Format

Send to

Choose Destination
Cell Rep. 2012 Nov 29;2(5):1207-19. doi: 10.1016/j.celrep.2012.09.022. Epub 2012 Oct 25.

Large-scale functional organization of long-range chromatin interaction networks.

Author information

1
Genome Institute of Singapore, 60 Biopolis Street, Singapore 138672. sandhuks@iisermohali.ac.in

Abstract

Chromatin interactions play important roles in transcription regulation. To better understand the underlying evolutionary and functional constraints of these interactions, we implemented a systems approach to examine RNA polymerase-II-associated chromatin interactions in human cells. We found that 40% of the total genomic elements involved in chromatin interactions converged to a giant, scale-free-like, hierarchical network organized into chromatin communities. The communities were enriched in specific functions and were syntenic through evolution. Disease-associated SNPs from genome-wide association studies were enriched among the nodes with fewer interactions, implying their selection against deleterious interactions by limiting the total number of interactions, a model that we further reconciled using somatic and germline cancer mutation data. The hubs lacked disease-associated SNPs, constituted a nonrandomly interconnected core of key cellular functions, and exhibited lethality in mouse mutants, supporting an evolutionary selection that favored the nonrandom spatial clustering of the least-evolving key genomic domains against random genetic or transcriptional errors in the genome. Altogether, our analyses reveal a systems-level evolutionary framework that shapes functionally compartmentalized and error-tolerant transcriptional regulation of human genome in three dimensions.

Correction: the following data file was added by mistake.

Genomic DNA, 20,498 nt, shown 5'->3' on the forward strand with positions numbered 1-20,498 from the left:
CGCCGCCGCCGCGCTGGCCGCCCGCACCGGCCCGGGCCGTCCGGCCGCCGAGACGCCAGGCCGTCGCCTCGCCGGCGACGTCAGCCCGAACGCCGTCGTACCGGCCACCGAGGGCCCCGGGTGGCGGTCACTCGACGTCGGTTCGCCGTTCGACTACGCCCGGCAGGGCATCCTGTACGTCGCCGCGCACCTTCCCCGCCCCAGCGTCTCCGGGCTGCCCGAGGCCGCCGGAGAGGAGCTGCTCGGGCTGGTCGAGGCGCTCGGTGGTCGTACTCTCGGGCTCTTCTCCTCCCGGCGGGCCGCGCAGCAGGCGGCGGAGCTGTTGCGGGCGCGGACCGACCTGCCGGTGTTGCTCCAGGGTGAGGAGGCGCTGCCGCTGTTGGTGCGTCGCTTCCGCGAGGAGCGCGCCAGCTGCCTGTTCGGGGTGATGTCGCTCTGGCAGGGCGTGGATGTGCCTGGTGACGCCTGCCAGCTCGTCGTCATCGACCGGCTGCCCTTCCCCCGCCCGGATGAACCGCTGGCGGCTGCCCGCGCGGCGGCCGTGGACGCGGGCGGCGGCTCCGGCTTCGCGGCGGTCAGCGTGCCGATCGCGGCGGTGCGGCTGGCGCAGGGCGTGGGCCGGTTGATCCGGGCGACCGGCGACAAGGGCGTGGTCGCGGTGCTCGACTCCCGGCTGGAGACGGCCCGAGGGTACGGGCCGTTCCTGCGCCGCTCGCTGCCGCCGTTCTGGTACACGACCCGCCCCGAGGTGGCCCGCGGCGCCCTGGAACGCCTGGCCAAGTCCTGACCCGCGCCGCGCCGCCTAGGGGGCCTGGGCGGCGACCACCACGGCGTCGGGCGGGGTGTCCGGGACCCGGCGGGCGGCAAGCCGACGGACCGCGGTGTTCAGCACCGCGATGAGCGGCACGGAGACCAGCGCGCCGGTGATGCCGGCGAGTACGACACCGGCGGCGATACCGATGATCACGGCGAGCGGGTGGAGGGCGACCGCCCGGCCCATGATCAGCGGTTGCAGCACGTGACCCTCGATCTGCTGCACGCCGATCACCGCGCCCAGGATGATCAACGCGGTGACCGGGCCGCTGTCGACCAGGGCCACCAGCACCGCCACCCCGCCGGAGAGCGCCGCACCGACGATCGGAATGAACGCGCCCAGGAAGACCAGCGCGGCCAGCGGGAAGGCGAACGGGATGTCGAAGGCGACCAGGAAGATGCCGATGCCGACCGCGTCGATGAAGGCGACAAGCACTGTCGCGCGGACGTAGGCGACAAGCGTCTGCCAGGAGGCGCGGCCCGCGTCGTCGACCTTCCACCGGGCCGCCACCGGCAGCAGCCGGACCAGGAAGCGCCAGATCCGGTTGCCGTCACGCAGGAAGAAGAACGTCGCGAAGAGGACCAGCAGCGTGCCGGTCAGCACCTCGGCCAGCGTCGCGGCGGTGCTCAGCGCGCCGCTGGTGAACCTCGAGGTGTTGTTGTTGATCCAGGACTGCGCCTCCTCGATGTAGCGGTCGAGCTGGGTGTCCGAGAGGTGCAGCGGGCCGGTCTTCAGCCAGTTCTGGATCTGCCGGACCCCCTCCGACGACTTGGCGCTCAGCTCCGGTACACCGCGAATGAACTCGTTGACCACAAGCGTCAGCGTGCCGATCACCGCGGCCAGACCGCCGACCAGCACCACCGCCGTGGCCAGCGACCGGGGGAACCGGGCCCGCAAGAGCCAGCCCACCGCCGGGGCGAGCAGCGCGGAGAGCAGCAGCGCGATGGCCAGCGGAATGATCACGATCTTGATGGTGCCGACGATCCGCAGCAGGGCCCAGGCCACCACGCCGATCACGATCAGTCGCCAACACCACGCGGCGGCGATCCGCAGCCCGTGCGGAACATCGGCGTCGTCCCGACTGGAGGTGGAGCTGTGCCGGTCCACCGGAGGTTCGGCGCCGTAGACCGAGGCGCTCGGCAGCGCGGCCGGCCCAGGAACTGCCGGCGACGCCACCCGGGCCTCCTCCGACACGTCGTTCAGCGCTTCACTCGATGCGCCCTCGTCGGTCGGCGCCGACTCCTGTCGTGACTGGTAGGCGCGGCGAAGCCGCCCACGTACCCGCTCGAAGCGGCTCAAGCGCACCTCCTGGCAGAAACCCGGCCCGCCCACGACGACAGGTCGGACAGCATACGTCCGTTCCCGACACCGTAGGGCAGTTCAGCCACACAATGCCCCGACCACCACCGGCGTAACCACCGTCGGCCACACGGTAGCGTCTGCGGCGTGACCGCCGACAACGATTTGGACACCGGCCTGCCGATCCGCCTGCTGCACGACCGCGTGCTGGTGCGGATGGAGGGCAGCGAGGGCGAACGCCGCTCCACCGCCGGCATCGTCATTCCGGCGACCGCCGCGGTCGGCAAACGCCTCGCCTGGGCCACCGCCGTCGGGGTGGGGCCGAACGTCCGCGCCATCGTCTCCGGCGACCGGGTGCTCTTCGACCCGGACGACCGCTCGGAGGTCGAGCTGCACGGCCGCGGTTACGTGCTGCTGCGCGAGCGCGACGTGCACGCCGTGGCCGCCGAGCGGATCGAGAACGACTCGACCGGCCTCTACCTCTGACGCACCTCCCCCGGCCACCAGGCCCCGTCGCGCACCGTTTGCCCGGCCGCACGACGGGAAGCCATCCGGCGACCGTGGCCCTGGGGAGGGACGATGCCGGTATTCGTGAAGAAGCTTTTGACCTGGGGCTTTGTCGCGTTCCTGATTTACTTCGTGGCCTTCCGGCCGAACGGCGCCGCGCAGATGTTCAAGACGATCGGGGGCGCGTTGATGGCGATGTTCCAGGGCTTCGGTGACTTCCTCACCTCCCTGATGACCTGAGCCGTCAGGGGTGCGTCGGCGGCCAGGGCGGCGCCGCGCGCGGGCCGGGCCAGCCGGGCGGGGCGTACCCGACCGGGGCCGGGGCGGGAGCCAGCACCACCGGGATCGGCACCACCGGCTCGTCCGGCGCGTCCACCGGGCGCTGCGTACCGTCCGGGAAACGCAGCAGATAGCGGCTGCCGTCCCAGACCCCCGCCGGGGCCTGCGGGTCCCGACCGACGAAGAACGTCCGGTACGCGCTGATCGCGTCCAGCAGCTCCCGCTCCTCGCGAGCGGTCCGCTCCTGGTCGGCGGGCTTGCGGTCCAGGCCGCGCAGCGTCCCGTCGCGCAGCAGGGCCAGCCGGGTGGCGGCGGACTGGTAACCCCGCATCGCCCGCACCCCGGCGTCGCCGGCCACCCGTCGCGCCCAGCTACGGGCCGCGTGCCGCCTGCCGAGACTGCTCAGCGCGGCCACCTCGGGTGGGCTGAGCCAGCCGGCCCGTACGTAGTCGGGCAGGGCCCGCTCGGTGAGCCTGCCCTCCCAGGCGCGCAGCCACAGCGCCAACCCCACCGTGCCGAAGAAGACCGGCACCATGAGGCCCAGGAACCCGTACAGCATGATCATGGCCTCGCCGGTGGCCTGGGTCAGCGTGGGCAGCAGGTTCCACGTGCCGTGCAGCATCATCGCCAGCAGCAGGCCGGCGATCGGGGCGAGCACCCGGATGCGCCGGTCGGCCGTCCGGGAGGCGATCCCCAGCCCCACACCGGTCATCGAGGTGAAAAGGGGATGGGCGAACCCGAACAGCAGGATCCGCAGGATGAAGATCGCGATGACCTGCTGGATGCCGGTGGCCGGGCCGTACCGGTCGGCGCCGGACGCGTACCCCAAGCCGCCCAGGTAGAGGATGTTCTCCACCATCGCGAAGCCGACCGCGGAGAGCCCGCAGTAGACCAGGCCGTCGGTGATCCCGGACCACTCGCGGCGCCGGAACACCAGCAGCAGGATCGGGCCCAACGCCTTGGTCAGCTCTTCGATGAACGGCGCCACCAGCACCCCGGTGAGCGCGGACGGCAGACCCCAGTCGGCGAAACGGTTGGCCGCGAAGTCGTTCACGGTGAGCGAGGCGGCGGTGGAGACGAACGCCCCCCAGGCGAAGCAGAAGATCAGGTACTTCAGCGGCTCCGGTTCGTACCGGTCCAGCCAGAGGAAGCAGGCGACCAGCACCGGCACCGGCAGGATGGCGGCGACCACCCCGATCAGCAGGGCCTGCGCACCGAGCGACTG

PMID:
23103170
PMCID:
PMC4181841
DOI:
10.1016/j.celrep.2012.09.022
[Indexed for MEDLINE]
Free PMC Article

Supplemental Content

Full text links

Icon for Elsevier Science Icon for PubMed Central
Loading ...
Support Center